Michigan law, as Paradigm Care concedes, "accords with that of Illinois on all points relevant to this appeal." Appellants' Br. at 21; see, e.g., Henderson v. State Farm Fire & Cas. Co. , 460 Mich. 348, 596 N.W.2d 190, 193–94 (1999) (using interpretive principles that track those of Illinois).
Thus, to survive a motion to dismiss, the Centers must plausibly allege that they are entitled to coverage under a reasonable interpretation of the language in their policies. A. Business Income, Extra Expense & Civil Authority Sections
The Centers first argue that they are covered under the Business Income and Extra Expense provisions. They contend that the undefined policy requirement of "direct physical loss" appearing in these provisions does not require material, tangible, or corporeal alteration of their property. Rather, their argument goes, the term is broad enough to describe the circumstances alleged in their complaint—where the COVID-19 virus was present in the air and had attached to the surfaces of property, rendering their premises dangerous and unusable, thereby constituting a physical loss.
Sandy Point Dental, P.C. v. Cincinnati Insurance Co. considered and rejected such reasoning. We held with respect to Illinois law that the phrase "direct physical loss" in a commercial property insurance policy "requires a physical alteration to property"—that is, some "alteration in appearance, shape, color or ... other material dimension." 20 F.4th at 331, 333. In so holding, we relied on Travelers Insurance Co. v. Eljer Manufacturing, Inc. , 197 Ill.2d 278, 258 Ill.Dec. 792, 757 N.E.2d 481, 502 (2001), where the Supreme Court of Illinois construed the ordinary meaning of a similar term that included the word "physical." Applying Eljer 's reasoning, we determined that the COVID-19 virus does not effect physical loss of or damage to property. While the virus may limit a business's preferred use of its premises, "its impact on physical property is inconsequential." Id. at 334–35. That is, whether it is wiped away with disinfectants or allowed to decay on its own, the virus ultimately leaves property physically unaltered. Id. at 335. Absent such alteration, direct physical loss occurs only when a risk causes "complete physical dispossession of property," and the COVID-19 virus does not. Id. at 334.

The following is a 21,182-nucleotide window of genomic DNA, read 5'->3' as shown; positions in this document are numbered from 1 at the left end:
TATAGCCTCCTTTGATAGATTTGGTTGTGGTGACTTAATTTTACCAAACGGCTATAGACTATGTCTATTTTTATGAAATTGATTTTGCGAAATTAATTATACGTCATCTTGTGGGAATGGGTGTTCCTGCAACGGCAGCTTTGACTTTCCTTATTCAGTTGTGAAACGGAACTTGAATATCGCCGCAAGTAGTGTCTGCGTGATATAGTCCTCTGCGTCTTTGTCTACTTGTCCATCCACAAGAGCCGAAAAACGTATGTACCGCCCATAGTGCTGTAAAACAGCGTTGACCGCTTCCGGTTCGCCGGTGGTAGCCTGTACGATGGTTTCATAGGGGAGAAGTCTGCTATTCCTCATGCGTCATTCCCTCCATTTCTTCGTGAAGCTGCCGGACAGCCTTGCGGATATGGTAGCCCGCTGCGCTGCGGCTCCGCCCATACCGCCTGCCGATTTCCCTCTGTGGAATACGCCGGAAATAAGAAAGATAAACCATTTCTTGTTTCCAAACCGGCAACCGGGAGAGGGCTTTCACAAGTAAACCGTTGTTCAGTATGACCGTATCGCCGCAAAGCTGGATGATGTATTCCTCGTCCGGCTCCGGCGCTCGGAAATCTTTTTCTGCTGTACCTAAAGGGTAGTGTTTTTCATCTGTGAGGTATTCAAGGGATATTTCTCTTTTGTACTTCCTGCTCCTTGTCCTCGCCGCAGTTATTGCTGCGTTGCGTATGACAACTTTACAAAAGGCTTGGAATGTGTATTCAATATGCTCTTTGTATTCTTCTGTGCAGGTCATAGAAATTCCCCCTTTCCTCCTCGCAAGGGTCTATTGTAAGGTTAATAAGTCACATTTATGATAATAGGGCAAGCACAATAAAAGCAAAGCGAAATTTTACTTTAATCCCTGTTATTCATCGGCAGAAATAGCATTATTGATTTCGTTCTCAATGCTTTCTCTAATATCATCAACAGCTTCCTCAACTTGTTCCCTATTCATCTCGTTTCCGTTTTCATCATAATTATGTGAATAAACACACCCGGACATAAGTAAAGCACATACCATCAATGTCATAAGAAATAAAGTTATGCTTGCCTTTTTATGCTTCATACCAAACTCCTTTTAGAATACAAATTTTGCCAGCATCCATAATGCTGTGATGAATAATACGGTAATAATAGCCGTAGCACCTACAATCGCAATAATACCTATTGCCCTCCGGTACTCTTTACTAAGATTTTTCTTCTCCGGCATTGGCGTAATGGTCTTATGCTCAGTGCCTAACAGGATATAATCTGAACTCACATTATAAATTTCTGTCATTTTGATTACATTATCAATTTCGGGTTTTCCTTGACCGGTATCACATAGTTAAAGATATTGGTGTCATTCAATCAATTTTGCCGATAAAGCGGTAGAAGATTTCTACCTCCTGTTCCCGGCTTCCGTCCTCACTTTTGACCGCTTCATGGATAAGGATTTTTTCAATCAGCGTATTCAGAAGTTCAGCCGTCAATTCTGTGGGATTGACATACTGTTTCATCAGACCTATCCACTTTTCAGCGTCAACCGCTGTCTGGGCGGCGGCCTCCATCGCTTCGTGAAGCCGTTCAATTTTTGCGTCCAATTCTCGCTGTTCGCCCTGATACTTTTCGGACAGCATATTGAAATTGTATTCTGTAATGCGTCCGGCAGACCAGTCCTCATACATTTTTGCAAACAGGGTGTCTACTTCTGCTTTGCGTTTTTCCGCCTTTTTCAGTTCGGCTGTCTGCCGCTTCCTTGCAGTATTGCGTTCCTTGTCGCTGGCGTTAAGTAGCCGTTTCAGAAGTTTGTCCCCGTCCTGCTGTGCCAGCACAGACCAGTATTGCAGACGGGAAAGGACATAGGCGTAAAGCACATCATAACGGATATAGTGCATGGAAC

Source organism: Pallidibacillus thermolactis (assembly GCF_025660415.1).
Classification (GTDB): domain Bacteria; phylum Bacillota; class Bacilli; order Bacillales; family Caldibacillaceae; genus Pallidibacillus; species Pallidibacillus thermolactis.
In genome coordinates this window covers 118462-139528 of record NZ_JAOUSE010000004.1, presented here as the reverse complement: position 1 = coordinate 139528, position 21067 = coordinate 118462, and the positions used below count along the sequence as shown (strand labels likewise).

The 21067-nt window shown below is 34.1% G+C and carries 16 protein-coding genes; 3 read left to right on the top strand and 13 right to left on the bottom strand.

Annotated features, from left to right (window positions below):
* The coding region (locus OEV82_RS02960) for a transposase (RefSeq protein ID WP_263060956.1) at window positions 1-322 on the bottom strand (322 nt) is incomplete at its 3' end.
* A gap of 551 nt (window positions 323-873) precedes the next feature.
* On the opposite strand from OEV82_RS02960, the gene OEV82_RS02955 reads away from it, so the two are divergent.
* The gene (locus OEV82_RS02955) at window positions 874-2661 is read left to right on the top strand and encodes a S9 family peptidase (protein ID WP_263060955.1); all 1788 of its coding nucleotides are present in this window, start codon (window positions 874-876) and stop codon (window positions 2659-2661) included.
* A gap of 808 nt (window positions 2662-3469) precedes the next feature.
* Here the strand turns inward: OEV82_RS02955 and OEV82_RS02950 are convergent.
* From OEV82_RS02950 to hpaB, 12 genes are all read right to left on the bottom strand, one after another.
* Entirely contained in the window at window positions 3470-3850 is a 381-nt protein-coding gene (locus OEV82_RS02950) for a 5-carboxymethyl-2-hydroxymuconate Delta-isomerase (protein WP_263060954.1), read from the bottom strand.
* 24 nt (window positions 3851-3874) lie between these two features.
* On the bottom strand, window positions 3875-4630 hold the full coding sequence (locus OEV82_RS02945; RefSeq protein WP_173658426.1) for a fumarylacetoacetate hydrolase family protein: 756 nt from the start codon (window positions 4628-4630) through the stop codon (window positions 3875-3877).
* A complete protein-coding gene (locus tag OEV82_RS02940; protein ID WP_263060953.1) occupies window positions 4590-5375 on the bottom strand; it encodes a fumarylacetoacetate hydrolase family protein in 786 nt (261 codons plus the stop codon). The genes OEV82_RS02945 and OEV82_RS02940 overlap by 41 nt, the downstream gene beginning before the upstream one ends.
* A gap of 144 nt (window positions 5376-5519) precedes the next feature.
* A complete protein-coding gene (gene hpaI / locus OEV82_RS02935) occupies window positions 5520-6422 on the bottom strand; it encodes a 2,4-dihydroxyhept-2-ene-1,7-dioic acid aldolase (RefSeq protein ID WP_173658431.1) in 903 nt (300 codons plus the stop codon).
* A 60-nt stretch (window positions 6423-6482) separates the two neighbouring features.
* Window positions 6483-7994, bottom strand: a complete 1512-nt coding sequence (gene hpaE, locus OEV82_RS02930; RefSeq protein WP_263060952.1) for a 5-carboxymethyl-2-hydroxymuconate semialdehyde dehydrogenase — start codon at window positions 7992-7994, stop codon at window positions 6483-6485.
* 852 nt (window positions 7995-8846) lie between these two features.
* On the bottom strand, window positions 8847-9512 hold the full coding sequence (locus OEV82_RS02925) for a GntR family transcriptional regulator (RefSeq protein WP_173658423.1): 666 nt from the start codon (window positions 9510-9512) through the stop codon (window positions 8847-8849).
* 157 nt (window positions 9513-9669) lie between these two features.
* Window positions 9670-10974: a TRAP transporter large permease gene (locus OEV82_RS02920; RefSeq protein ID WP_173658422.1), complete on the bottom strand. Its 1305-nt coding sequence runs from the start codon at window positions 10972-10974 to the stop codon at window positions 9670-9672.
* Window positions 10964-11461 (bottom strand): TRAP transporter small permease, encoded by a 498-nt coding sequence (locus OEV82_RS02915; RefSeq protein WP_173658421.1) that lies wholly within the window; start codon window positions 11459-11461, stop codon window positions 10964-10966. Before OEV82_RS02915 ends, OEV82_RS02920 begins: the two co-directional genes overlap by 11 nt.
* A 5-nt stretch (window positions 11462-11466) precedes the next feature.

The Supreme Court of Michigan has yet to opine on this issue, but we are confident it would agree with Sandy Point 's analysis. In making such a prediction, we first draw guidance from the Michigan Court of Appeals. See Mashallah , 20 F.4th at 319. That court recently observed in a COVID-19-related insurance case that a loss, to constitute a "direct physical loss," must "have some manner of tangible and measurable presence or effect in, on, or to the premises." Gavrilides Mgmt. Co.v. Mich. Ins. Co., ––– N.W.2d ––––, ––––, No. 354418, 2022 WL 301555, at *4 (Mich. Ct. App. Feb. 1, 2022).